The "Billion Dollar Congress" (and yes, that was an epithet in those days) sent more than a hundred bills to President Cleveland, typically to give some deserving Civil War widow $25. They, too, hoped to embarrass the opposition party by exposing stinginess.
Much has changed. It's the Democrats who are now prodigal. And the people who would directly benefit cheering on new entitlements. Will it work? Tune in tomorrow, I have no idea.
January 11, 2015
Imagine if we had followed the advice of some of our leading advisers then, many of whom are some of our leading advisers now, to severely restrict the energy source that billions of people used to lift themselves out of poverty in the last thirty years? We would have caused billions of premature deaths--deaths that were prevented by our increasing use of fossil fuels.
Review Corner, it has ben noted, is frequently too generous with stars. Today's stinginess for a great book will seem cruel by comparison
I had elected not to read Alex Epstein's The Moral Case for Fossil Fuels. I read a great review in the Objective Standard, and the topic was certainly of interest, but it was clear that Epstein grounded the book on Objectivist principles and I had trepidation.
A recommendation from both Blog Brother Bryan and a mutual LOTR-F friend pulled me back in the fold. "Is it 'too Objectivist?'" I asked Bryan. He replied "How can something be 'too Objectivist?'"
I succumbed to peer pressure, picked it up on Kindle, and enjoyed it immensely. It is a powerful, well documented, and comprehensive book. It sounds some common themes we've discussed on ThreeSources, but adds great depth, clarity, and corroborating data.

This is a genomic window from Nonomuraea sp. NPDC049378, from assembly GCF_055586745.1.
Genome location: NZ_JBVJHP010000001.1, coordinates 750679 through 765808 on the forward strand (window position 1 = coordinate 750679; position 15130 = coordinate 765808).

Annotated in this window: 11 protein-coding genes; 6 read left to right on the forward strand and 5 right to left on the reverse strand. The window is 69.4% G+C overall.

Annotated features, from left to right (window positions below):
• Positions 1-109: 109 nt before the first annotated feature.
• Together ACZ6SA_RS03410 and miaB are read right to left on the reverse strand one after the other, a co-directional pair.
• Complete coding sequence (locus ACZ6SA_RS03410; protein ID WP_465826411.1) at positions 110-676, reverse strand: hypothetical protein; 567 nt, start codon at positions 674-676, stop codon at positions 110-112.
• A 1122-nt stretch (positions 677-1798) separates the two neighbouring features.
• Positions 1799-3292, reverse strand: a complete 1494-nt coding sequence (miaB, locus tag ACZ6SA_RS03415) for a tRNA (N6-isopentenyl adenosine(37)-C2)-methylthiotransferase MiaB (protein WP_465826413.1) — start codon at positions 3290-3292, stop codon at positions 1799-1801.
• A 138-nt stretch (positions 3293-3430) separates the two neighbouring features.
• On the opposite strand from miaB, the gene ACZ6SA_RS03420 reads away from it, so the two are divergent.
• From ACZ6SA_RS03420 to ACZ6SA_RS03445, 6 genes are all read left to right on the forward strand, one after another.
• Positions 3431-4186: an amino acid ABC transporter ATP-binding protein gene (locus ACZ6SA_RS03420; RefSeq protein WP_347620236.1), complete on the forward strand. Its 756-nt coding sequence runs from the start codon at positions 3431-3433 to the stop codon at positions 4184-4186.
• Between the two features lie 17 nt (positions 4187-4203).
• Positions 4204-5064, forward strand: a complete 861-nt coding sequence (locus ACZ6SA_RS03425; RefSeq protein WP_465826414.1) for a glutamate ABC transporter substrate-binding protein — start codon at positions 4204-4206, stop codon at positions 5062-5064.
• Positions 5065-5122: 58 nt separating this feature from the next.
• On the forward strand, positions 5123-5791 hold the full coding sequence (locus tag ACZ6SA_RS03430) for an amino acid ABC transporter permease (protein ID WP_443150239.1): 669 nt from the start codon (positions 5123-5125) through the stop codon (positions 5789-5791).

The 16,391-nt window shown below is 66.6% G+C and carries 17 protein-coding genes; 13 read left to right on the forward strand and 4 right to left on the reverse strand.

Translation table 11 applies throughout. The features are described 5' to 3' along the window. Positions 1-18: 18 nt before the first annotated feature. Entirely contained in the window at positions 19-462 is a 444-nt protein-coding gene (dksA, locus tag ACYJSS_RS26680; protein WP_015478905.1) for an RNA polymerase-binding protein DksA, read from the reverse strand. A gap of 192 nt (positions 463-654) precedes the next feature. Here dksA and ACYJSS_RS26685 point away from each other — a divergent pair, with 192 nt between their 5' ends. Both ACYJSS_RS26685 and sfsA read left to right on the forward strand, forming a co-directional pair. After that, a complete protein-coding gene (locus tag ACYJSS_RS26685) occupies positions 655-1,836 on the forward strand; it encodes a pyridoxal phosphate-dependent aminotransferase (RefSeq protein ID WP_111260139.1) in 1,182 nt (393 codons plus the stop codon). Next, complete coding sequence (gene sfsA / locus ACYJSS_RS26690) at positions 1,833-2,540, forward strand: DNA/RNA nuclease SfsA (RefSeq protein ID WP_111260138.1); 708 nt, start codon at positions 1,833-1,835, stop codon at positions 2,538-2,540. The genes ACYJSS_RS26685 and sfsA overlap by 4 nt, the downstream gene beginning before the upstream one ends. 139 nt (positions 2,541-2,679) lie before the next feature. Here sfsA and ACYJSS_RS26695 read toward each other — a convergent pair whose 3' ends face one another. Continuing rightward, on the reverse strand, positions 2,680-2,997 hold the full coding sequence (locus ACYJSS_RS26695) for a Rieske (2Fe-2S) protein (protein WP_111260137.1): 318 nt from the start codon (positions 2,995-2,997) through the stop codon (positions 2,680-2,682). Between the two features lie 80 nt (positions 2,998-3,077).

This is a microcosm of the central idea of this book-- that more energy means more ability to improve our lives; less energy means less ability-- more helplessness, more suffering, and more death. Of course, this book is focused on fossil fuel energy-- but only, as you'll see, because I believe that it is the most essential technology for producing energy for 7 billion people to improve their lives, at least over the next several decades. If there was a better form of energy and it was under attack in a way that wildly exaggerated its negatives and undervalued its positives, I'd be writing the moral case for that form of energy.
Epstein shows that all the negative externalities for fossil fuels are highlighted if not wildly exaggerated, but all the bird-slicing, rare-earth mining, habitat-destructing side effects of renewables are conveniently ignored. Likewise, the safety, reliability, and portability of oil, gas, and coal are rarely compared to against their suggested replacements.
Why do our thought leaders never talk about this part of the fossil fuel- energy equation, which we can call the energy effect? It's all around us. While in Minnesota over New Year's 2014 visiting some dear friends (they would have to be dear for me to brave that weather ), I realized, upon walking from my car to the bed-and-breakfast about forty feet away, that I couldn't find my key. I was in the natural climate. As I searched for my key at -10 degrees Fahrenheit, my fingers getting very cold very fast, it occurred to me that, were I stuck outside, I could easily die within the hour.
That's "natural" for you. Natural farming cannot feed us, natural climate will kill us. No amount of human flourishing is possible without expending significant amounts of energy. Therefore, it is natural to bring in the primacy of survival and importance of human adaptation.
I hold human life as the standard of value, and you can see that in my earlier arguments: I think that our fossil fuel use so far has been a moral choice because it has enabled billions of people to live longer and more fulfilling lives, and I think that the cuts proposed by the environmentalists of the 1970s were wrong because of all the death and suffering they would have inflicted on human beings.
I risk lapsing into a familiar internecine argument here. But I think the case is compelling -- devastating -- without "human life as the standard of value."